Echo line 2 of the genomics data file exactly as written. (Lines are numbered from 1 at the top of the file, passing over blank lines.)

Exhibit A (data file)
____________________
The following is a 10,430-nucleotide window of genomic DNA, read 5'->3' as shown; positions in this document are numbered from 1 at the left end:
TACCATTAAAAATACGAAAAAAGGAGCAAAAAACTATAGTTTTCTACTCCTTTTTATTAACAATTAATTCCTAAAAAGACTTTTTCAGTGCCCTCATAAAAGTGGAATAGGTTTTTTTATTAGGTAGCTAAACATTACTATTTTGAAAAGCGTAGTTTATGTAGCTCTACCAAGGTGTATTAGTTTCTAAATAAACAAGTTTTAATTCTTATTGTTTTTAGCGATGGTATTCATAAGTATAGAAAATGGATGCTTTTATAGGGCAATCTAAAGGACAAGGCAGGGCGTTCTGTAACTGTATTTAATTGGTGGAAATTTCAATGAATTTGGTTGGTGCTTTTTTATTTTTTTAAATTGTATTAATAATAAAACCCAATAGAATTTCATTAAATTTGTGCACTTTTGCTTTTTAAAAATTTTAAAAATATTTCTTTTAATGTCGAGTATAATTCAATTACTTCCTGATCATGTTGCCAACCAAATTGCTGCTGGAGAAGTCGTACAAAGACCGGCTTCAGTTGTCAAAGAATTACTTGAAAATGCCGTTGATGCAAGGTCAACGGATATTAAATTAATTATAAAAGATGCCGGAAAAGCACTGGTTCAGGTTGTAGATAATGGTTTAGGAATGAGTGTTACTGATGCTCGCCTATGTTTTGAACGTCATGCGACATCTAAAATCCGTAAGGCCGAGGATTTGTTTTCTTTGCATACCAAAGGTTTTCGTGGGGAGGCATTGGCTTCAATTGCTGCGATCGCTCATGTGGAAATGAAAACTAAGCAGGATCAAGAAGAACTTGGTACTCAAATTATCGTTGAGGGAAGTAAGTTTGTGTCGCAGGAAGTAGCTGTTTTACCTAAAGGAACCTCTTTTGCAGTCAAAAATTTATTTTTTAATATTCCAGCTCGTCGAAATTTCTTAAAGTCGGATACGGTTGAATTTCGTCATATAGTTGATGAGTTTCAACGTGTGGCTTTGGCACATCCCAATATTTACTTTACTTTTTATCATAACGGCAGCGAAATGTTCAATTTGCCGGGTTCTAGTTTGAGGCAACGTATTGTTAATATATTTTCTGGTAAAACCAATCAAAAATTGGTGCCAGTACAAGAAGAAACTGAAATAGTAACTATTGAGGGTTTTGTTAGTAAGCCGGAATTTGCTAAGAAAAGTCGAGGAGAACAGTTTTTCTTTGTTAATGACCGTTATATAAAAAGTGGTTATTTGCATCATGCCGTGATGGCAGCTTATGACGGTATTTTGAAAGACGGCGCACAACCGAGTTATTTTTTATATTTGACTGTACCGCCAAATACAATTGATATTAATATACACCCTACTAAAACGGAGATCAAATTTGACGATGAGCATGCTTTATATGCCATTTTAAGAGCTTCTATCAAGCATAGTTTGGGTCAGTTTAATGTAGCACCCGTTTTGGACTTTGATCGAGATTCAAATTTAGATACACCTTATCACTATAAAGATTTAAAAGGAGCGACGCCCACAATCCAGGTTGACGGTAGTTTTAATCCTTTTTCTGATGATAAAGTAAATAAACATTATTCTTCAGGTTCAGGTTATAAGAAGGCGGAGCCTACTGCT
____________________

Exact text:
TACCATTAAAAATACGAAAAAAGGAGCAAAAAACTATAGTTTTCTACTCCTTTTTATTAACAATTAATTCCTAAAAAGACTTTTTCAGTGCCCTCATAAAAGTGGAATAGGTTTTTTTATTAGGTAGCTAAACATTACTATTTTGAAAAGCGTAGTTTATGTAGCTCTACCAAGGTGTATTAGTTTCTAAATAAACAAGTTTTAATTCTTATTGTTTTTAGCGATGGTATTCATAAGTATAGAAAATGGATGCTTTTATAGGGCAATCTAAAGGACAAGGCAGGGCGTTCTGTAACTGTATTTAATTGGTGGAAATTTCAATGAATTTGGTTGGTGCTTTTTTATTTTTTTAAATTGTATTAATAATAAAACCCAATAGAATTTCATTAAATTTGTGCACTTTTGCTTTTTAAAAATTTTAAAAATATTTCTTTTAATGTCGAGTATAATTCAATTACTTCCTGATCATGTTGCCAACCAAATTGCTGCTGGAGAAGTCGTACAAAGACCGGCTTCAGTTGTCAAAGAATTACTTGAAAATGCCGTTGATGCAAGGTCAACGGATATTAAATTAATTATAAAAGATGCCGGAAAAGCACTGGTTCAGGTTGTAGATAATGGTTTAGGAATGAGTGTTACTGATGCTCGCCTATGTTTTGAACGTCATGCGACATCTAAAATCCGTAAGGCCGAGGATTTGTTTTCTTTGCATACCAAAGGTTTTCGTGGGGAGGCATTGGCTTCAATTGCTGCGATCGCTCATGTGGAAATGAAAACTAAGCAGGATCAAGAAGAACTTGGTACTCAAATTATCGTTGAGGGAAGTAAGTTTGTGTCGCAGGAAGTAGCTGTTTTACCTAAAGGAACCTCTTTTGCAGTCAAAAATTTATTTTTTAATATTCCAGCTCGTCGAAATTTCTTAAAGTCGGATACGGTTGAATTTCGTCATATAGTTGATGAGTTTCAACGTGTGGCTTTGGCACATCCCAATATTTACTTTACTTTTTATCATAACGGCAGCGAAATGTTCAATTTGCCGGGTTCTAGTTTGAGGCAACGTATTGTTAATATATTTTCTGGTAAAACCAATCAAAAATTGGTGCCAGTACAAGAAGAAACTGAAATAGTAACTATTGAGGGTTTTGTTAGTAAGCCGGAATTTGCTAAGAAAAGTCGAGGAGAACAGTTTTTCTTTGTTAATGACCGTTATATAAAAAGTGGTTATTTGCATCATGCCGTGATGGCAGCTTATGACGGTATTTTGAAAGACGGCGCACAACCGAGTTATTTTTTATATTTGACTGTACCGCCAAATACAATTGATATTAATATACACCCTACTAAAACGGAGATCAAATTTGACGATGAGCATGCTTTATATGCCATTTTAAGAGCTTCTATCAAGCATAGTTTGGGTCAGTTTAATGTAGCACCCGTTTTGGACTTTGATCGAGATTCAAATTTAGATACACCTTATCACTATAAAGATTTAAAAGGAGCGACGCCCACAATCCAGGTTGACGGTAGTTTTAATCCTTTTTCTGATGATAAAGTAAATAAACATTATTCTTCAGGTTCAGGTTATAAGAAGGCGGAGCCTACTGCT